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Italian Cypress Tree Diseases

By Laura Wallace Henderson ; Updated September 21, 2017
Italian Cypress trees experience damage from various diseases.

The Italian Cypress tree grows to a height between 40 and 60 feet. Normally less than 3 feet wide, these trees form a tall column of green boughs. Italian Cypress trees make a thick screen when planted close together. These evergreen trees provide interesting additions to formal landscapes and accents near structures and buildings. Although attractive when healthy, Italian Cypress trees often suffer from certain types of illness and diseases.

Cypress Canker

Like many types of conifers, Italian Cypress trees suffer from a variety of canker disease. Cypress canker results from fungal spores entering small cracks and wounds formed in the bark of the tree. Drought and nutrient deficiencies weaken many trees, making them very susceptible to this type of disease. Cypress Canker causes Italian Cypress trees to exhibit leaking sap from areas along the trunks and branches. Yellowed branches often appear overnight in trees affected by this condition. This disease spreads quickly among trees planted close to one another. This condition requires quick treatment with a chemical containing copper oxychloride or phosphoric acid in the form of a spray or injection.

Juniper Blight

Although named for a different type of evergreen species, Juniper Blight commonly causes illness in Italian Cypress trees. The first symptom of this disease appears in the form of brown needles near the base of the trunk. The fungus responsible for this condition causes Italian Cypress trees to begin loosing needles from the lower branches, moving upwards towards the top of the tree. Several types of fungicide treatments cure this illness when applied to the tree. Successful treatment often requires repeated applications of fungicide over a period of weeks.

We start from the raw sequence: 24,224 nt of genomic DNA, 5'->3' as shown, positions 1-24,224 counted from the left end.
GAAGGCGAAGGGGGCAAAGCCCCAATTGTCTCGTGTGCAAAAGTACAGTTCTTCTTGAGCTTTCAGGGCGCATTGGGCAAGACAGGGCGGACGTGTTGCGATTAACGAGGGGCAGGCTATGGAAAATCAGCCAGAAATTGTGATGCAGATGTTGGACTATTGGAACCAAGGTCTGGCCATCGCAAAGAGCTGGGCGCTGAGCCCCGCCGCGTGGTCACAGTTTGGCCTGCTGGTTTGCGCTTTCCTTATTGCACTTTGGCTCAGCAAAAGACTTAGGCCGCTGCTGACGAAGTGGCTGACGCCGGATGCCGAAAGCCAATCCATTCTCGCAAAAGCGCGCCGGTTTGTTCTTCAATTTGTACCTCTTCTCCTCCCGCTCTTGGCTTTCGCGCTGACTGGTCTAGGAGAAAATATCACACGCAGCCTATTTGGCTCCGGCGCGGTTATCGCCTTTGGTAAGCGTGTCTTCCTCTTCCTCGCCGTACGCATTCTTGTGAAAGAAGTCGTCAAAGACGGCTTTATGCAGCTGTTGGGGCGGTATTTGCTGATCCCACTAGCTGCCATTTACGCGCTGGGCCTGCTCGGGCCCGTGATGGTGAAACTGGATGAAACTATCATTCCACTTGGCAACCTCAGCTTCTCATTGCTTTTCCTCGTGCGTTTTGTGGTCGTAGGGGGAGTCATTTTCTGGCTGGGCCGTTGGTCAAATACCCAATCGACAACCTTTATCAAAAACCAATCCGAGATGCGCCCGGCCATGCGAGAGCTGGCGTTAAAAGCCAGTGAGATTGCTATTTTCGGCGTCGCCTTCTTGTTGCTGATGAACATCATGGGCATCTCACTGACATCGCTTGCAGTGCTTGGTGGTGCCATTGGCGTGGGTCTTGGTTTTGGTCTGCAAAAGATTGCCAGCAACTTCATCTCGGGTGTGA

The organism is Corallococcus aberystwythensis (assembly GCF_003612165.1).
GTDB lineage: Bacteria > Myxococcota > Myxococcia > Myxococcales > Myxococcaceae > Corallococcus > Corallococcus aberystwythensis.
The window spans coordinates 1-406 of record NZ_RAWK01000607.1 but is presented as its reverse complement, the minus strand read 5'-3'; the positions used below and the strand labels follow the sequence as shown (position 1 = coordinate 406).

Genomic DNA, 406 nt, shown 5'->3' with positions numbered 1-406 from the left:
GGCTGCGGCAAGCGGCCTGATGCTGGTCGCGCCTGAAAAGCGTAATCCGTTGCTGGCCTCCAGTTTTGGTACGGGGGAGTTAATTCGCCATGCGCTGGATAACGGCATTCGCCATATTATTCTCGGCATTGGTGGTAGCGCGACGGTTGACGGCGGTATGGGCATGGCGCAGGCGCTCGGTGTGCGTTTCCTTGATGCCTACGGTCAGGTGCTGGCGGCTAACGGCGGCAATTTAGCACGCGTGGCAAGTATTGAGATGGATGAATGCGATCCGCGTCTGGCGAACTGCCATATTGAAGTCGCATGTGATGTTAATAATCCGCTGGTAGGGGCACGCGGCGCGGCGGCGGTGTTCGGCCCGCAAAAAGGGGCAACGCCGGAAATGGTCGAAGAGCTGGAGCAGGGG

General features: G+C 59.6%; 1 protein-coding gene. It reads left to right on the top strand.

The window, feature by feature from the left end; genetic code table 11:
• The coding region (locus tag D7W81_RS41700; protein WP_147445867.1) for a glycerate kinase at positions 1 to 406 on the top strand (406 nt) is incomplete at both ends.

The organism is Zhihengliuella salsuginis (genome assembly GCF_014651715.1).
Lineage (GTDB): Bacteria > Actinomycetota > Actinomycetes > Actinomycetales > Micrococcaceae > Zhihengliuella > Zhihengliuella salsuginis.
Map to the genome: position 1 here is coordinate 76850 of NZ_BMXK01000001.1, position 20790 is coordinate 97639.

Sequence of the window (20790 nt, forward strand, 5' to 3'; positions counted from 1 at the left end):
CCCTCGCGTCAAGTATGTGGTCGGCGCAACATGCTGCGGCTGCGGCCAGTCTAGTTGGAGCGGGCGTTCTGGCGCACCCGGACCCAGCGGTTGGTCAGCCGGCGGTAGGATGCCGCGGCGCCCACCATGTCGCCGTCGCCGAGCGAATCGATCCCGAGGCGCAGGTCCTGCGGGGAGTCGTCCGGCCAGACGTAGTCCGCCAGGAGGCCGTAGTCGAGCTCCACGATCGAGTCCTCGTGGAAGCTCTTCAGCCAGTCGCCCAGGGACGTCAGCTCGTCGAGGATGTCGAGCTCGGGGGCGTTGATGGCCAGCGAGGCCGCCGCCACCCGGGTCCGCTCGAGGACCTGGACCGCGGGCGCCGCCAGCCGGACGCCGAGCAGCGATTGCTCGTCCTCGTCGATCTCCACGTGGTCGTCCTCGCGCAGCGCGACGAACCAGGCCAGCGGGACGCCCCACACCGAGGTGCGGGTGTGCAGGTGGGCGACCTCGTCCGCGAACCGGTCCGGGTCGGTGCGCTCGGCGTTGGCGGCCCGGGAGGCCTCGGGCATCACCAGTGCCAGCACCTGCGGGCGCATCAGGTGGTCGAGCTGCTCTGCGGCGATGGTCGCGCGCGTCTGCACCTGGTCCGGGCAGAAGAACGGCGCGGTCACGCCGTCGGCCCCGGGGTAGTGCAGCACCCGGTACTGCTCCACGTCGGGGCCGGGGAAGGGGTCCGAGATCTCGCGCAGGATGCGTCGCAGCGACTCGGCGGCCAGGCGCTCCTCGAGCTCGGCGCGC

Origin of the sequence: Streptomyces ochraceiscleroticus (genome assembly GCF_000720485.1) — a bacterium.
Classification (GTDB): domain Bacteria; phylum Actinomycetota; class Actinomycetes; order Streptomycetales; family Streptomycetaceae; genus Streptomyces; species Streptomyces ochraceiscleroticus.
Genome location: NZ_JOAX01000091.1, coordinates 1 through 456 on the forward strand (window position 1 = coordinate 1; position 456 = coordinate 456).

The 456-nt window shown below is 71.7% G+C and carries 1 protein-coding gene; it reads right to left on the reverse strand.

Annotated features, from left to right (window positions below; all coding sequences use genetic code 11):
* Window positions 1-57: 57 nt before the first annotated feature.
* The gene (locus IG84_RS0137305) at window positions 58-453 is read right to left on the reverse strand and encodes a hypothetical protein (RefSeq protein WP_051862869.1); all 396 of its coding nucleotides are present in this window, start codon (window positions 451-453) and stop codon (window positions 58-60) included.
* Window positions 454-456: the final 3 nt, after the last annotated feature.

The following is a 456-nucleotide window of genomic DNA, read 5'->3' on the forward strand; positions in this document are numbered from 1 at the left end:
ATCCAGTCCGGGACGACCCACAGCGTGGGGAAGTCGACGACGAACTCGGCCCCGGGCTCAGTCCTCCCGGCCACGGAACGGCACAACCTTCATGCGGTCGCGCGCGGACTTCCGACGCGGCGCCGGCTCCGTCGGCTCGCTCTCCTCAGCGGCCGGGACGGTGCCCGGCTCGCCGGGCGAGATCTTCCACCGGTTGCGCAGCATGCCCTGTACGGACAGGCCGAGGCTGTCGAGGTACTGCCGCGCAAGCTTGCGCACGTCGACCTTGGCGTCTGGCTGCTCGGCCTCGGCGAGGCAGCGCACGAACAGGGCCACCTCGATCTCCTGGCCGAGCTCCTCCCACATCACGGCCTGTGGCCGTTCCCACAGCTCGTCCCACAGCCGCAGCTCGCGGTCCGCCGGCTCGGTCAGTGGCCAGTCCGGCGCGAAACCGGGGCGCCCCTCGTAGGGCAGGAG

Root Rot

Root rot, caused by a variety of fungus, adversely affects many types of trees, including Italian Cypress trees. This fungus attacks the roots of trees in wet locations. Symptoms of this disease show up during the months of June through September, causing circular dead areas to appear in healthy trees. Wilted and decaying taproots also signal the presence of the fungus responsible for root rot. Because this fungus lives in the soil, the appearance of dead grass and plants in the area often coincide with the appearance of symptoms in trees. Treatments include the application of fungicides and the addition of soil amendments.


About the Author


Laura Wallace Henderson, a professional freelance writer, began writing in 1989. Her articles appear online at Biz Mojo, Walden University and various other websites. She has served as the co-editor for "Kansas Women: Focus on Health." She continues to empower and encourage women everywhere by promoting health, career growth and business management skills.